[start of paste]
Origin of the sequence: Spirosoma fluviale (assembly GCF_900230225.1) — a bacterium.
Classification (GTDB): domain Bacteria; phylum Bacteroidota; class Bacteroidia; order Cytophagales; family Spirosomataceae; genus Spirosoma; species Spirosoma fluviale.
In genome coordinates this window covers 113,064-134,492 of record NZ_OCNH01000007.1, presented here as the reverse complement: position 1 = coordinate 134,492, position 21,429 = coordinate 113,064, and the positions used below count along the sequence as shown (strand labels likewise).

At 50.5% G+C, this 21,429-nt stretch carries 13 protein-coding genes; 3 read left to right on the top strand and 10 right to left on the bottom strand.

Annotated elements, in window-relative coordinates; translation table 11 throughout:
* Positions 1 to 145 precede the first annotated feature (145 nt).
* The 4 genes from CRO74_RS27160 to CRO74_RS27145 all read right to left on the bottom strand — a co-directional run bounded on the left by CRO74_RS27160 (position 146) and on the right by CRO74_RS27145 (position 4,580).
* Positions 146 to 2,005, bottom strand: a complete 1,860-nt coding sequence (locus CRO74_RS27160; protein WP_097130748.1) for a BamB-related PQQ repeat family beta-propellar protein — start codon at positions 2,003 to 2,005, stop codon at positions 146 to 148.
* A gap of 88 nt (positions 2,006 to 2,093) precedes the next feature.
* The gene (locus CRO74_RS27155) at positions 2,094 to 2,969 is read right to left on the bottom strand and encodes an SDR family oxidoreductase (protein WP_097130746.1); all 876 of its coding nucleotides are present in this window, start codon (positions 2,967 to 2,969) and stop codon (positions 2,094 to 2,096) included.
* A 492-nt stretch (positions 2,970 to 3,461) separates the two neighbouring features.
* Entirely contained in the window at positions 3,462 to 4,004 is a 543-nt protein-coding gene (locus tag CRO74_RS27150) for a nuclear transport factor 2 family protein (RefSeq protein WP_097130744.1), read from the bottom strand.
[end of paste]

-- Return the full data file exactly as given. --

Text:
Origin of the sequence: Spirosoma fluviale (assembly GCF_900230225.1) — a bacterium.
Classification (GTDB): domain Bacteria; phylum Bacteroidota; class Bacteroidia; order Cytophagales; family Spirosomataceae; genus Spirosoma; species Spirosoma fluviale.
In genome coordinates this window covers 113,064-134,492 of record NZ_OCNH01000007.1, presented here as the reverse complement: position 1 = coordinate 134,492, position 21,429 = coordinate 113,064, and the positions used below count along the sequence as shown (strand labels likewise).

At 50.5% G+C, this 21,429-nt stretch carries 13 protein-coding genes; 3 read left to right on the top strand and 10 right to left on the bottom strand.

Annotated elements, in window-relative coordinates; translation table 11 throughout:
* Positions 1 to 145 precede the first annotated feature (145 nt).
* The 4 genes from CRO74_RS27160 to CRO74_RS27145 all read right to left on the bottom strand — a co-directional run bounded on the left by CRO74_RS27160 (position 146) and on the right by CRO74_RS27145 (position 4,580).
* Positions 146 to 2,005, bottom strand: a complete 1,860-nt coding sequence (locus CRO74_RS27160; protein WP_097130748.1) for a BamB-related PQQ repeat family beta-propellar protein — start codon at positions 2,003 to 2,005, stop codon at positions 146 to 148.
* A gap of 88 nt (positions 2,006 to 2,093) precedes the next feature.
* The gene (locus CRO74_RS27155) at positions 2,094 to 2,969 is read right to left on the bottom strand and encodes an SDR family oxidoreductase (protein WP_097130746.1); all 876 of its coding nucleotides are present in this window, start codon (positions 2,967 to 2,969) and stop codon (positions 2,094 to 2,096) included.
* A 492-nt stretch (positions 2,970 to 3,461) separates the two neighbouring features.
* Entirely contained in the window at positions 3,462 to 4,004 is a 543-nt protein-coding gene (locus tag CRO74_RS27150) for a nuclear transport factor 2 family protein (RefSeq protein WP_097130744.1), read from the bottom strand.